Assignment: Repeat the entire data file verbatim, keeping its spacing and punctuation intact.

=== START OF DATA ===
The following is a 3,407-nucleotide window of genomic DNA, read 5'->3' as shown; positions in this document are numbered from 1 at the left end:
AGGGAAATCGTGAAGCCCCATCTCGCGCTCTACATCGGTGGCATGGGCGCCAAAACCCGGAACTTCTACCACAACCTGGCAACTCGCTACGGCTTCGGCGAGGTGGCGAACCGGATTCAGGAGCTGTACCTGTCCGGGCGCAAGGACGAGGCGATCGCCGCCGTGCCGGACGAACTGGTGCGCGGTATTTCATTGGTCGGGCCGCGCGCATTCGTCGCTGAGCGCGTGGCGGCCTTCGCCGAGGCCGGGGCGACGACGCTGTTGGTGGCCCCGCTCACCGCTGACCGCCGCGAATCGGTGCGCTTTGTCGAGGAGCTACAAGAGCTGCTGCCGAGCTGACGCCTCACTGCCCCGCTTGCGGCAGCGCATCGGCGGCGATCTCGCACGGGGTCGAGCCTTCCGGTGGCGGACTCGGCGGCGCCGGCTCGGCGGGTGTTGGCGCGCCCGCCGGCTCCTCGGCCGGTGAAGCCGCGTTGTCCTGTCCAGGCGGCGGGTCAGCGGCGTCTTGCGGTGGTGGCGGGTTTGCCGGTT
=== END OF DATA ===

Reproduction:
The following is a 3,407-nucleotide window of genomic DNA, read 5'->3' as shown; positions in this document are numbered from 1 at the left end:
AGGGAAATCGTGAAGCCCCATCTCGCGCTCTACATCGGTGGCATGGGCGCCAAAACCCGGAACTTCTACCACAACCTGGCAACTCGCTACGGCTTCGGCGAGGTGGCGAACCGGATTCAGGAGCTGTACCTGTCCGGGCGCAAGGACGAGGCGATCGCCGCCGTGCCGGACGAACTGGTGCGCGGTATTTCATTGGTCGGGCCGCGCGCATTCGTCGCTGAGCGCGTGGCGGCCTTCGCCGAGGCCGGGGCGACGACGCTGTTGGTGGCCCCGCTCACCGCTGACCGCCGCGAATCGGTGCGCTTTGTCGAGGAGCTACAAGAGCTGCTGCCGAGCTGACGCCTCACTGCCCCGCTTGCGGCAGCGCATCGGCGGCGATCTCGCACGGGGTCGAGCCTTCCGGTGGCGGACTCGGCGGCGCCGGCTCGGCGGGTGTTGGCGCGCCCGCCGGCTCCTCGGCCGGTGAAGCCGCGTTGTCCTGTCCAGGCGGCGGGTCAGCGGCGTCTTGCGGTGGTGGCGGGTTTGCCGGTT